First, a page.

Saunders is threatened with charges, being accused of
incompetence that caused the death of two men. Hanley defends a Saunders reluctant to
defend himself. Distracted by the fate of a wounded squad member and angry over the
charges, Saunders' bitterness leads nearly to insubordination and causes him to abandon
Hanley when Hanley most needs his help. In flashbacks, the squad tells the story of taking
and holding a hill against a tank.
The scenes in
"Point of View" in the familiar French village are moving and well enacted,
especially the scene on the bridge Saunders rebuffs Hanley. This is the best moment for
showing both the professional and personal relationship between Saunders and Hanley C and
how the two are sometimes at odds.
But Combat's takeoff on the Rashomon theme falls short during the flashbacks.
The battle scenes do not match the emotional intensity of the drama in the artist's
studio. Bernard McEveety has amply proven able to match action scenes against dialog
scenes. But this time, he fails to deliver. When the audience sees Saunders through Sgt.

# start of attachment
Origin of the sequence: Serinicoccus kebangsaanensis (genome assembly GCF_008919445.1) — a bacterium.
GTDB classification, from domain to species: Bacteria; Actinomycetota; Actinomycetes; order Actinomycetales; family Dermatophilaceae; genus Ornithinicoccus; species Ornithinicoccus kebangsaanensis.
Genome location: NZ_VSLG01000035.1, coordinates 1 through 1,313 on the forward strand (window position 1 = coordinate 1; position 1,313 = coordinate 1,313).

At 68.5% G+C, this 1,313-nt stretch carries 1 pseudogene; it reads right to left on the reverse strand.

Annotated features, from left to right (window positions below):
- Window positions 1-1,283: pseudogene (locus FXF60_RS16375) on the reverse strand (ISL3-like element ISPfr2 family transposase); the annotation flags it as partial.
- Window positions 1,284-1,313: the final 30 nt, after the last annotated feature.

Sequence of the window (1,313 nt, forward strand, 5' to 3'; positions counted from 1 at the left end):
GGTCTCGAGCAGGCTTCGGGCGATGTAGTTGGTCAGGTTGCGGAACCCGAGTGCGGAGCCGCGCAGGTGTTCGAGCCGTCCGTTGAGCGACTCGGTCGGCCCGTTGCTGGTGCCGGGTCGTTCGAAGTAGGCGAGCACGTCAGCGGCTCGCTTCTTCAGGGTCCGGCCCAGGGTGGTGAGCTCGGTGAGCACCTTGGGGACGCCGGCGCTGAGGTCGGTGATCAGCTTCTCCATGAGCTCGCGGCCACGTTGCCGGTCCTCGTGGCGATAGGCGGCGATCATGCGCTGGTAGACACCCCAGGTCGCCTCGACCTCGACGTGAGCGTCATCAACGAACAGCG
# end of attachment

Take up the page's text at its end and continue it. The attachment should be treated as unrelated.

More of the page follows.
O'Neill's eyes, Saunders looks the same as he did through Saunders' own eyes. McEveety
provides no variety in the different viewpoints, just different camera angles.
Still, because of the town scenes and the great ending, this is among my favorite
episodes. Paul Burke, who later starred in "Twelve O'Clock High," performs well
as the sergeant-with-the-attitude du jour.
NOTES, ODDITIES, AND BLOOPERS:
· This episode, entitled "Point Of View," has
surprisingly few POV shots.
· Bad harp music going in and
out of the flashbacks.
· H. M. Wynant (Lt. Collins)
appears in fourth season's "Counterplay ."
as Sgt. Saunders
as Lt. Hanley
as Sgt. O'Neill
Pierre Jalbert as Caje
Dick Peabody as Littlejohn
Trump as Howie Parker
Seymour Cassel as Doctor
Richard Schuyler as Medic
Horst Ebersberg as German Corporal
Anthony Jochim as French Farmer
H.M. Wynant as Lt. Collins